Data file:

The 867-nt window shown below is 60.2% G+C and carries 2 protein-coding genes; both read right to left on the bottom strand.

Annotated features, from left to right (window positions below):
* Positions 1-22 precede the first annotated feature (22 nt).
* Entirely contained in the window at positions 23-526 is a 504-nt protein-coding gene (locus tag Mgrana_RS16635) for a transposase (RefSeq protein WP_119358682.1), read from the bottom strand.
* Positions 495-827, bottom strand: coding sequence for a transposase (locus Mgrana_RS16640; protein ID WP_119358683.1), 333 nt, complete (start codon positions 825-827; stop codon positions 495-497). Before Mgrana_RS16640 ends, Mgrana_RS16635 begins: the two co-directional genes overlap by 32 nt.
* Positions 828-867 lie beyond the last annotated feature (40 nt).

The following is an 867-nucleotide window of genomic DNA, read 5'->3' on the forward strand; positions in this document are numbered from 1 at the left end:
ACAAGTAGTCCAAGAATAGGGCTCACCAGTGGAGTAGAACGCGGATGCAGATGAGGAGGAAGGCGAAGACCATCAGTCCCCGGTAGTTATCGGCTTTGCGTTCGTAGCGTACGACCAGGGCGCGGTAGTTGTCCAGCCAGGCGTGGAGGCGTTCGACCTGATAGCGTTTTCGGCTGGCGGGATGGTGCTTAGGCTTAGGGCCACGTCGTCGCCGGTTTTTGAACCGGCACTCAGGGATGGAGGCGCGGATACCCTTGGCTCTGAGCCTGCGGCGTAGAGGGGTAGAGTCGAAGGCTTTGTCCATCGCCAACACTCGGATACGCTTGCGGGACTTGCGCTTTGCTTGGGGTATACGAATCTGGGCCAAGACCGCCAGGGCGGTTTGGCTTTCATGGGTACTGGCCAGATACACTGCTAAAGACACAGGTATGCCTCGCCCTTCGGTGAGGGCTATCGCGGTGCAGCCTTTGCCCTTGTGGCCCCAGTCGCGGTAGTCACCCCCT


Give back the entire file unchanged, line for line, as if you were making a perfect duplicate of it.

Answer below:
The 867-nt window shown below is 60.2% G+C and carries 2 protein-coding genes; both read right to left on the bottom strand.

Annotated features, from left to right (window positions below):
* Positions 1-22 precede the first annotated feature (22 nt).
* Entirely contained in the window at positions 23-526 is a 504-nt protein-coding gene (locus tag Mgrana_RS16635) for a transposase (RefSeq protein WP_119358682.1), read from the bottom strand.
* Positions 495-827, bottom strand: coding sequence for a transposase (locus Mgrana_RS16640; protein ID WP_119358683.1), 333 nt, complete (start codon positions 825-827; stop codon positions 495-497). Before Mgrana_RS16640 ends, Mgrana_RS16635 begins: the two co-directional genes overlap by 32 nt.
* Positions 828-867 lie beyond the last annotated feature (40 nt).

The following is an 867-nucleotide window of genomic DNA, read 5'->3' on the forward strand; positions in this document are numbered from 1 at the left end:
ACAAGTAGTCCAAGAATAGGGCTCACCAGTGGAGTAGAACGCGGATGCAGATGAGGAGGAAGGCGAAGACCATCAGTCCCCGGTAGTTATCGGCTTTGCGTTCGTAGCGTACGACCAGGGCGCGGTAGTTGTCCAGCCAGGCGTGGAGGCGTTCGACCTGATAGCGTTTTCGGCTGGCGGGATGGTGCTTAGGCTTAGGGCCACGTCGTCGCCGGTTTTTGAACCGGCACTCAGGGATGGAGGCGCGGATACCCTTGGCTCTGAGCCTGCGGCGTAGAGGGGTAGAGTCGAAGGCTTTGTCCATCGCCAACACTCGGATACGCTTGCGGGACTTGCGCTTTGCTTGGGGTATACGAATCTGGGCCAAGACCGCCAGGGCGGTTTGGCTTTCATGGGTACTGGCCAGATACACTGCTAAAGACACAGGTATGCCTCGCCCTTCGGTGAGGGCTATCGCGGTGCAGCCTTTGCCCTTGTGGCCCCAGTCGCGGTAGTCACCCCCT